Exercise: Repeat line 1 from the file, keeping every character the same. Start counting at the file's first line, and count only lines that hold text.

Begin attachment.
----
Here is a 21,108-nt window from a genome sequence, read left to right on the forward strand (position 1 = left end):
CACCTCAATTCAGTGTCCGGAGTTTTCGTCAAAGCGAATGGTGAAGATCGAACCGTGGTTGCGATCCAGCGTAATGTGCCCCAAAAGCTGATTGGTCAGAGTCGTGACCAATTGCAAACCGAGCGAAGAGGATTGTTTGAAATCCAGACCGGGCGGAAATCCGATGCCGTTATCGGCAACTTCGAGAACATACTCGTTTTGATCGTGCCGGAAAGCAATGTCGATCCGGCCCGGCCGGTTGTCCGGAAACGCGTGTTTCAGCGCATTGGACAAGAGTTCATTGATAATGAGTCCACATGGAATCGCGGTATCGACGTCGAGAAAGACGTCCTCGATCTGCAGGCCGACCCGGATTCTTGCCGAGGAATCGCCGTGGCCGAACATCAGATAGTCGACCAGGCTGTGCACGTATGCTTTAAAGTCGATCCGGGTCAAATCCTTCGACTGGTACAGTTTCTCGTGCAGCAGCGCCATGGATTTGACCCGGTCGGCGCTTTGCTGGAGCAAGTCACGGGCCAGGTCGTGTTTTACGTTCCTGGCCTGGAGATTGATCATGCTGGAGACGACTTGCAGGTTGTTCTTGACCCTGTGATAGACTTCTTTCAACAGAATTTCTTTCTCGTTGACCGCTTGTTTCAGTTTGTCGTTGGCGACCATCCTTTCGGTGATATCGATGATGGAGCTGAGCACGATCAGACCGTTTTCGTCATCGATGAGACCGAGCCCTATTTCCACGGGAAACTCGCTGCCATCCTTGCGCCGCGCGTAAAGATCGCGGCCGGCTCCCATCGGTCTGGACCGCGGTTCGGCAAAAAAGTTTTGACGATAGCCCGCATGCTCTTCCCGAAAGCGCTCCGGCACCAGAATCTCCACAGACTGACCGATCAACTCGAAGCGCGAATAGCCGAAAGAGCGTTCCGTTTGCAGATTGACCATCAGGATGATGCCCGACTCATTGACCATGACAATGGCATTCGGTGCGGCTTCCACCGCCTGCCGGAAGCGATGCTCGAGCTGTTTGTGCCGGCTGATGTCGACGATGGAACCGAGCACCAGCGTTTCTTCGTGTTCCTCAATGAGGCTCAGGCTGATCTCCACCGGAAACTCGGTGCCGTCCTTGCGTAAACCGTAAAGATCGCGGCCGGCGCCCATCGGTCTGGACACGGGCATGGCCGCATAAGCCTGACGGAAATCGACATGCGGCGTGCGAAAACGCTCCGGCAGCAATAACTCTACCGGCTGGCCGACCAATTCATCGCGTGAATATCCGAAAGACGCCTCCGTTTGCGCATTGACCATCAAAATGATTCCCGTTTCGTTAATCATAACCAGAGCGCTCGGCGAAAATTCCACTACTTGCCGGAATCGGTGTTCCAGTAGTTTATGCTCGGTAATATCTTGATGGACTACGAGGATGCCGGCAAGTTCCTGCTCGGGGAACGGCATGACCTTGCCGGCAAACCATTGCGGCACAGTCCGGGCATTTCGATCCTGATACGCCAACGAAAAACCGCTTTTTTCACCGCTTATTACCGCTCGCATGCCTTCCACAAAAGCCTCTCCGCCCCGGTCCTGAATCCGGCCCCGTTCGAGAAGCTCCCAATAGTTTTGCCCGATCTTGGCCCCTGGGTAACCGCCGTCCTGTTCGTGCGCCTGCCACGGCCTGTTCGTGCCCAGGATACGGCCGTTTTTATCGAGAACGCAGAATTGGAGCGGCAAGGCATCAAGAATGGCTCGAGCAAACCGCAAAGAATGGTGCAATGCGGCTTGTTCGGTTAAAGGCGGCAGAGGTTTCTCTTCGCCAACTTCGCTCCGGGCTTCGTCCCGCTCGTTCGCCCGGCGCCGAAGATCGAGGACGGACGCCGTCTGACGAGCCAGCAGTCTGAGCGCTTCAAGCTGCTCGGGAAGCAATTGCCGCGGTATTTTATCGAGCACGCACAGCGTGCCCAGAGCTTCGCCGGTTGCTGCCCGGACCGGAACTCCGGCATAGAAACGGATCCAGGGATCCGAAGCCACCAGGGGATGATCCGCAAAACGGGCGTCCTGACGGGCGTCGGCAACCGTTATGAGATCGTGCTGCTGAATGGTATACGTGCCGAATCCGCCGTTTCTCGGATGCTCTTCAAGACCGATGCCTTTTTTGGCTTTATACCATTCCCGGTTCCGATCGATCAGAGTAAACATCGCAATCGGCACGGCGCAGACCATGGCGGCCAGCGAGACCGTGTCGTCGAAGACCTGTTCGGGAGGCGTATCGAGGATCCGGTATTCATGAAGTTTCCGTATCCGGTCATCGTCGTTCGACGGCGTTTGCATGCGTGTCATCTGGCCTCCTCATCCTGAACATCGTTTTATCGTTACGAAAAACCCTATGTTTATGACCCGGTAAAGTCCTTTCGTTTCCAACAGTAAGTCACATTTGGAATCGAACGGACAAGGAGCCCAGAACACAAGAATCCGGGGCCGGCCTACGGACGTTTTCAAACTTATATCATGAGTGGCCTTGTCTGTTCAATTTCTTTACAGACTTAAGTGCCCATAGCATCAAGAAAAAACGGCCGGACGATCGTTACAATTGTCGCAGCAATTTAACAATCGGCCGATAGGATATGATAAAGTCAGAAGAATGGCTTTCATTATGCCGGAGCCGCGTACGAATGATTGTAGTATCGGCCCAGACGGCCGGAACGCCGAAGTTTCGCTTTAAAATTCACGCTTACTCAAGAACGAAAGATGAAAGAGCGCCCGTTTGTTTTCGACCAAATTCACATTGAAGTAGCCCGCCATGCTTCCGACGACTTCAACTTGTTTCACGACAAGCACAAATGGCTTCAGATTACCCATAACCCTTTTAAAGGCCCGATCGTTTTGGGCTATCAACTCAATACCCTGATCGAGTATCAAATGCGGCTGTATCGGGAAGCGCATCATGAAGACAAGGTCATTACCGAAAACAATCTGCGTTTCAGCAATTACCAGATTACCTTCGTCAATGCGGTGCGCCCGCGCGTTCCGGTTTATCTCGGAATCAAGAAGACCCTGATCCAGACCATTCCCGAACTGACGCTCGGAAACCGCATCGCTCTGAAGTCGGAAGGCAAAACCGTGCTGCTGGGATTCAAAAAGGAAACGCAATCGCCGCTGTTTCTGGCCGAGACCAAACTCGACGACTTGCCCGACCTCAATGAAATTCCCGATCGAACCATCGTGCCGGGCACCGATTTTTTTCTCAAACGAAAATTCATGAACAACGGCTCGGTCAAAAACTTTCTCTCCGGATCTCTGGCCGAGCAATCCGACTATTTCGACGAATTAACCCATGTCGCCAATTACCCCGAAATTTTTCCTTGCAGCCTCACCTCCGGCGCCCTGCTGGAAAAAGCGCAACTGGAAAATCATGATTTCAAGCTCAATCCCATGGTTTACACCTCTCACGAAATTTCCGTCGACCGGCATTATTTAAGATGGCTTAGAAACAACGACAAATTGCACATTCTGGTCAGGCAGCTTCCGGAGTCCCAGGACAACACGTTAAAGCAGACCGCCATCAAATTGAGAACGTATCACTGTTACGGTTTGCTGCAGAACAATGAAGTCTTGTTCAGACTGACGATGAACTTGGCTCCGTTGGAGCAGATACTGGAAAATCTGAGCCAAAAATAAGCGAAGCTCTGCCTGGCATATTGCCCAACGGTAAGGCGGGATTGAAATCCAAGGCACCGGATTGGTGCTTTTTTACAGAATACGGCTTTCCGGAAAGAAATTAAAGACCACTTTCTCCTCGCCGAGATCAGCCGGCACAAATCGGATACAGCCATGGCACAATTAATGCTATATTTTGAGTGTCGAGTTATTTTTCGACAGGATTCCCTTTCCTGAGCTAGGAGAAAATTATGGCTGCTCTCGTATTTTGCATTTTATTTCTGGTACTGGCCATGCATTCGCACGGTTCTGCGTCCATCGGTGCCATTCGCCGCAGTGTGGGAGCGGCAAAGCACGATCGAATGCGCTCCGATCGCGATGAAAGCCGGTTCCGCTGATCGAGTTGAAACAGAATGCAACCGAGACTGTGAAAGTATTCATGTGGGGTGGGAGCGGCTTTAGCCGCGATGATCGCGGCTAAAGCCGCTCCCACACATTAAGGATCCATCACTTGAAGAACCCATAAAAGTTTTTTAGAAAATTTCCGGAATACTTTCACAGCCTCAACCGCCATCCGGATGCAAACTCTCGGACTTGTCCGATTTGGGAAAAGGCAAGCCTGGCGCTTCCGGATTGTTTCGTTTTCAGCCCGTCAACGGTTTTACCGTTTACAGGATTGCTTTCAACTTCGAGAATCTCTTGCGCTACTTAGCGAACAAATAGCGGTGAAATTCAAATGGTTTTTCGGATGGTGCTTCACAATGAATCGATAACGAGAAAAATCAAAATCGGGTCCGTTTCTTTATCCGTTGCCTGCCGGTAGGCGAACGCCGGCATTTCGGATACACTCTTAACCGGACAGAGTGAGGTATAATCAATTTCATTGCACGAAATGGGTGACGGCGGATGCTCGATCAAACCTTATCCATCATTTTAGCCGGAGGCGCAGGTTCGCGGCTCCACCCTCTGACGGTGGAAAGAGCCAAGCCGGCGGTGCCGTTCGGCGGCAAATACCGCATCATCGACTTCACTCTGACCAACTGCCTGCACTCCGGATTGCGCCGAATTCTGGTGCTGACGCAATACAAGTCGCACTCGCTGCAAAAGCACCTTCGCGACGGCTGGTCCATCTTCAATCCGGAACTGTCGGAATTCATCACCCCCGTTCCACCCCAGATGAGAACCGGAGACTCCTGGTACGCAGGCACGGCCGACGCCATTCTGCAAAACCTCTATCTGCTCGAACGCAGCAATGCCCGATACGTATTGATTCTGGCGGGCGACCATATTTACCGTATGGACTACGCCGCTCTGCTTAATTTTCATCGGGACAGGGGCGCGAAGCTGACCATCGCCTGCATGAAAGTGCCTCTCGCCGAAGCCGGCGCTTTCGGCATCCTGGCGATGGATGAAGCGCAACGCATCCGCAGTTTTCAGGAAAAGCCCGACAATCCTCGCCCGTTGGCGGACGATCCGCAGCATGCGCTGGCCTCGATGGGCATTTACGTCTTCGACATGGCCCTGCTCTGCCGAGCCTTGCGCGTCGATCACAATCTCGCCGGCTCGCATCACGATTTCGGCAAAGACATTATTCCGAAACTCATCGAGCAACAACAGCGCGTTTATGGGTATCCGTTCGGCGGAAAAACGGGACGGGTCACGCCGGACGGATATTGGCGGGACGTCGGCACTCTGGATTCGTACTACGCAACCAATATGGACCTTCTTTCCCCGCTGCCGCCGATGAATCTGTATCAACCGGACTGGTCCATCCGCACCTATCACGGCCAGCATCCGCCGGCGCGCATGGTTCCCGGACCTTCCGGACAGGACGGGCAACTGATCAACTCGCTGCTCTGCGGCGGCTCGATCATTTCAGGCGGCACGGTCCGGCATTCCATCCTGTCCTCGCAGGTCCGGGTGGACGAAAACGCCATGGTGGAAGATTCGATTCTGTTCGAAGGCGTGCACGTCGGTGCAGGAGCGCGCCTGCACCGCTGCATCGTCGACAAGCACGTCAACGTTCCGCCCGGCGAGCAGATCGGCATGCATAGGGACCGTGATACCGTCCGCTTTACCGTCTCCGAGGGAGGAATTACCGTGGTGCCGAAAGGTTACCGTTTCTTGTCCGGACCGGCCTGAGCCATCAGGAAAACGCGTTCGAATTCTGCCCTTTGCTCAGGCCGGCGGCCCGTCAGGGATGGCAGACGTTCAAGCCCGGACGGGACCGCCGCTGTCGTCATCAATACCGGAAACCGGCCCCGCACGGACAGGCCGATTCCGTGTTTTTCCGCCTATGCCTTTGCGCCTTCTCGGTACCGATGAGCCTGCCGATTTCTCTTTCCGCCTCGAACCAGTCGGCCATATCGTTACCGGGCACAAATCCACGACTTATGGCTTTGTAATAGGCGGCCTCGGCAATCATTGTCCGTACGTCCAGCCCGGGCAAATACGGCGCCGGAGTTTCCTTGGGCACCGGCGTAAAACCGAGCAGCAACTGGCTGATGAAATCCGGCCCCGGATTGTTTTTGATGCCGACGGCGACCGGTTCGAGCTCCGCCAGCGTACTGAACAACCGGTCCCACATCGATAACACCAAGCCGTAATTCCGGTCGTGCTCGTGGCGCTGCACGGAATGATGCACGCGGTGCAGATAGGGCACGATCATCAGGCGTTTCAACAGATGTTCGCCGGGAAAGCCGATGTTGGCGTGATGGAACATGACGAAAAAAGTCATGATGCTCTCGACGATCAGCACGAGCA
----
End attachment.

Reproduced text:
Here is a 21,108-nt window from a genome sequence, read left to right on the forward strand (position 1 = left end):